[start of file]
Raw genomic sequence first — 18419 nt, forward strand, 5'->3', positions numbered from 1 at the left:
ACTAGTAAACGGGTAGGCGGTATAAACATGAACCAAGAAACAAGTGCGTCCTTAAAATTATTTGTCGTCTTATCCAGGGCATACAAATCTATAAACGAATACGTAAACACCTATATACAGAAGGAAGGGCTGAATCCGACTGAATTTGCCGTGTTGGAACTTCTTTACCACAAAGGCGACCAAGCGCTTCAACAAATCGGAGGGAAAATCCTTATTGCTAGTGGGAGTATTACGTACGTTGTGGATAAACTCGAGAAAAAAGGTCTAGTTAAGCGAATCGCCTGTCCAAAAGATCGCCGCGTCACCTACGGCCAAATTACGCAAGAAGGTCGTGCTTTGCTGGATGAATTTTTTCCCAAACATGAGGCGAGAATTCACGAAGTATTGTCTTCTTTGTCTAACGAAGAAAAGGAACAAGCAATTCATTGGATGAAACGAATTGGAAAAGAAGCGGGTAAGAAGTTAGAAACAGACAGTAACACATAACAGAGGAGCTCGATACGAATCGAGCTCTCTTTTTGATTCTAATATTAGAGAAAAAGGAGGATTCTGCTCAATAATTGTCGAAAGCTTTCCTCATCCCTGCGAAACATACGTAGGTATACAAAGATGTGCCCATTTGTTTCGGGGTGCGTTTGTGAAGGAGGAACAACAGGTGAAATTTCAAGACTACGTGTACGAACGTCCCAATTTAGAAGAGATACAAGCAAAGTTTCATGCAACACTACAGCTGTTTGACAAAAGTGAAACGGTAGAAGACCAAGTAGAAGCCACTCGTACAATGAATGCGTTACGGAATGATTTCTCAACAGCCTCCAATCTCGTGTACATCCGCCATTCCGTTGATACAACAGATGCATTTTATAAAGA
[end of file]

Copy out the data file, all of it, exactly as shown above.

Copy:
Raw genomic sequence first — 18419 nt, forward strand, 5'->3', positions numbered from 1 at the left:
ACTAGTAAACGGGTAGGCGGTATAAACATGAACCAAGAAACAAGTGCGTCCTTAAAATTATTTGTCGTCTTATCCAGGGCATACAAATCTATAAACGAATACGTAAACACCTATATACAGAAGGAAGGGCTGAATCCGACTGAATTTGCCGTGTTGGAACTTCTTTACCACAAAGGCGACCAAGCGCTTCAACAAATCGGAGGGAAAATCCTTATTGCTAGTGGGAGTATTACGTACGTTGTGGATAAACTCGAGAAAAAAGGTCTAGTTAAGCGAATCGCCTGTCCAAAAGATCGCCGCGTCACCTACGGCCAAATTACGCAAGAAGGTCGTGCTTTGCTGGATGAATTTTTTCCCAAACATGAGGCGAGAATTCACGAAGTATTGTCTTCTTTGTCTAACGAAGAAAAGGAACAAGCAATTCATTGGATGAAACGAATTGGAAAAGAAGCGGGTAAGAAGTTAGAAACAGACAGTAACACATAACAGAGGAGCTCGATACGAATCGAGCTCTCTTTTTGATTCTAATATTAGAGAAAAAGGAGGATTCTGCTCAATAATTGTCGAAAGCTTTCCTCATCCCTGCGAAACATACGTAGGTATACAAAGATGTGCCCATTTGTTTCGGGGTGCGTTTGTGAAGGAGGAACAACAGGTGAAATTTCAAGACTACGTGTACGAACGTCCCAATTTAGAAGAGATACAAGCAAAGTTTCATGCAACACTACAGCTGTTTGACAAAAGTGAAACGGTAGAAGACCAAGTAGAAGCCACTCGTACAATGAATGCGTTACGGAATGATTTCTCAACAGCCTCCAATCTCGTGTACATCCGCCATTCCGTTGATACAACAGATGCATTTTATAAAGA